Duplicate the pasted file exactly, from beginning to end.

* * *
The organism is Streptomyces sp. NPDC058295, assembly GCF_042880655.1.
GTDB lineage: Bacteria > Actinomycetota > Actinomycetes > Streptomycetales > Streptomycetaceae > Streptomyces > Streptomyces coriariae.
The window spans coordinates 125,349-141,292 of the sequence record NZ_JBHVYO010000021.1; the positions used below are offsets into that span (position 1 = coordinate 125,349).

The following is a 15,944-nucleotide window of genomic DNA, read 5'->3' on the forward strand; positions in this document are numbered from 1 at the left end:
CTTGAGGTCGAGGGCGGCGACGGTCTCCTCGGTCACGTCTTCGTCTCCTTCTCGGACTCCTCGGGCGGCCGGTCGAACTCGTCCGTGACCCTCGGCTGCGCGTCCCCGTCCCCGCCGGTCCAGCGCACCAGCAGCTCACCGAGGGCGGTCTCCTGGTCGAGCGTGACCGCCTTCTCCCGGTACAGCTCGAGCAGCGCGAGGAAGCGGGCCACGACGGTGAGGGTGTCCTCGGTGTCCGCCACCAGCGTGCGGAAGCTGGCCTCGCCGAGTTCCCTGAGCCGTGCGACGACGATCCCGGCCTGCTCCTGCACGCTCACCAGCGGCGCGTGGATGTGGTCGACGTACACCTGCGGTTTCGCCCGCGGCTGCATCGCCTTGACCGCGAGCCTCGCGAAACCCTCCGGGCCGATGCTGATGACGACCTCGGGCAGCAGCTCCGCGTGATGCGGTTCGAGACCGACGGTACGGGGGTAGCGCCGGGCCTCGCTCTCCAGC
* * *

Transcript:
The organism is Streptomyces sp. NPDC058295, assembly GCF_042880655.1.
GTDB lineage: Bacteria > Actinomycetota > Actinomycetes > Streptomycetales > Streptomycetaceae > Streptomyces > Streptomyces coriariae.
The window spans coordinates 125,349-141,292 of the sequence record NZ_JBHVYO010000021.1; the positions used below are offsets into that span (position 1 = coordinate 125,349).

The following is a 15,944-nucleotide window of genomic DNA, read 5'->3' on the forward strand; positions in this document are numbered from 1 at the left end:
CTTGAGGTCGAGGGCGGCGACGGTCTCCTCGGTCACGTCTTCGTCTCCTTCTCGGACTCCTCGGGCGGCCGGTCGAACTCGTCCGTGACCCTCGGCTGCGCGTCCCCGTCCCCGCCGGTCCAGCGCACCAGCAGCTCACCGAGGGCGGTCTCCTGGTCGAGCGTGACCGCCTTCTCCCGGTACAGCTCGAGCAGCGCGAGGAAGCGGGCCACGACGGTGAGGGTGTCCTCGGTGTCCGCCACCAGCGTGCGGAAGCTGGCCTCGCCGAGTTCCCTGAGCCGTGCGACGACGATCCCGGCCTGCTCCTGCACGCTCACCAGCGGCGCGTGGATGTGGTCGACGTACACCTGCGGTTTCGCCCGCGGCTGCATCGCCTTGACCGCGAGCCTCGCGAAACCCTCCGGGCCGATGCTGATGACGACCTCGGGCAGCAGCTCCGCGTGATGCGGTTCGAGACCGACGGTACGGGGGTAGCGCCGGGCCTCGCTCTCCAGC